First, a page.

Hospice Care - Arranging for Hospice Care
If you decide that you want hospice care, you'll need to complete documents to determine your eligibility and insurance coverage and to outline your treatment preferences. These documents include:
Choosing a hospice program
Your doctor or a member of your health care team may refer you to a hospice program. If not, you may want to ask your doctor to do so.
Or you may choose a hospice program yourself. Start by calling some of the programs in your area. People and organizations that can help you find hospice programs include:
- Your doctor or hospital.
- The medical social worker at your hospital or nursing home.
- Your state or local agency on aging.
- Your state health department.
- Your insurance provider.
- The phone book. (Look in the yellow pages under "home care" or "hospice.")
- Your state hospice organization.
- National organizations such as the National Association for Home Care, the National Hospice and Palliative Care Organization, and the Hospice Association of America. For contact information, see the Other Places to Get Help section of this topic.
A checklist(What is a PDF document?) can be helpful when you are choosing a hospice program. This checklist has questions you can ask to compare the hospice programs in your area.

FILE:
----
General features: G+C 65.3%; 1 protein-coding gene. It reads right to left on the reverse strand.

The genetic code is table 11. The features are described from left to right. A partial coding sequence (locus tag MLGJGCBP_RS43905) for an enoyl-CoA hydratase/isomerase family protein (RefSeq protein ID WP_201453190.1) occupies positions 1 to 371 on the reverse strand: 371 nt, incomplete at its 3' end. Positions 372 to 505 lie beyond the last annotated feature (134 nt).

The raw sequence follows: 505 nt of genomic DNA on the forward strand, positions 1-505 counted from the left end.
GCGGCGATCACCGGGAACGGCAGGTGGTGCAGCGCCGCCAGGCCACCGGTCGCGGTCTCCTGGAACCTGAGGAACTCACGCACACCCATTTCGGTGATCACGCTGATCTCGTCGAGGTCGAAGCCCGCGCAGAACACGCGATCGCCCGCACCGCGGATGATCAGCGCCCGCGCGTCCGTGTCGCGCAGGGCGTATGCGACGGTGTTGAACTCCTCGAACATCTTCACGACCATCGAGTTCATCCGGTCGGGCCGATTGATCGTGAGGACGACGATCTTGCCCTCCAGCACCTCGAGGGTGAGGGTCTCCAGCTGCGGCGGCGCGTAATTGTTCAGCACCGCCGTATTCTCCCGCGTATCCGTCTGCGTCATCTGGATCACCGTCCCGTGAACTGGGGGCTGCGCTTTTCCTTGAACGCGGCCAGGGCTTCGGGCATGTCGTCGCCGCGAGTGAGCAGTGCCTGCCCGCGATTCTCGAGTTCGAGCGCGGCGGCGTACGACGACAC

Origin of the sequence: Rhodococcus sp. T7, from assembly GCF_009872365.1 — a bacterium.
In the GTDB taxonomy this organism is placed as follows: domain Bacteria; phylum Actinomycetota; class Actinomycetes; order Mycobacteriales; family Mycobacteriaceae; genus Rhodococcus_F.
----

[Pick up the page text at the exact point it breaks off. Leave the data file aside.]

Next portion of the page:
All hospice programs should provide written materials that describe their services, including who provides the services, who is eligible, costs and payment processes, and the program's insurance and liability information. Ask for this information, and read it carefully.
After you have begun the hospice program, you will want to get all billing arrangements in writing, including costs and payment arrangements. Be sure to keep a copy.
Be sure that your family knows:
- What services you are to receive from the program.
- What the schedule is.
- The names and phone numbers of important contact people at the hospice. Post this information near your telephone.
It's also important to make sure that your family will get the support they need after you die. Choose one person to be responsible for notifying family and friends about support group meetings, bereavement counseling opportunities, and other services that the hospice program may provide.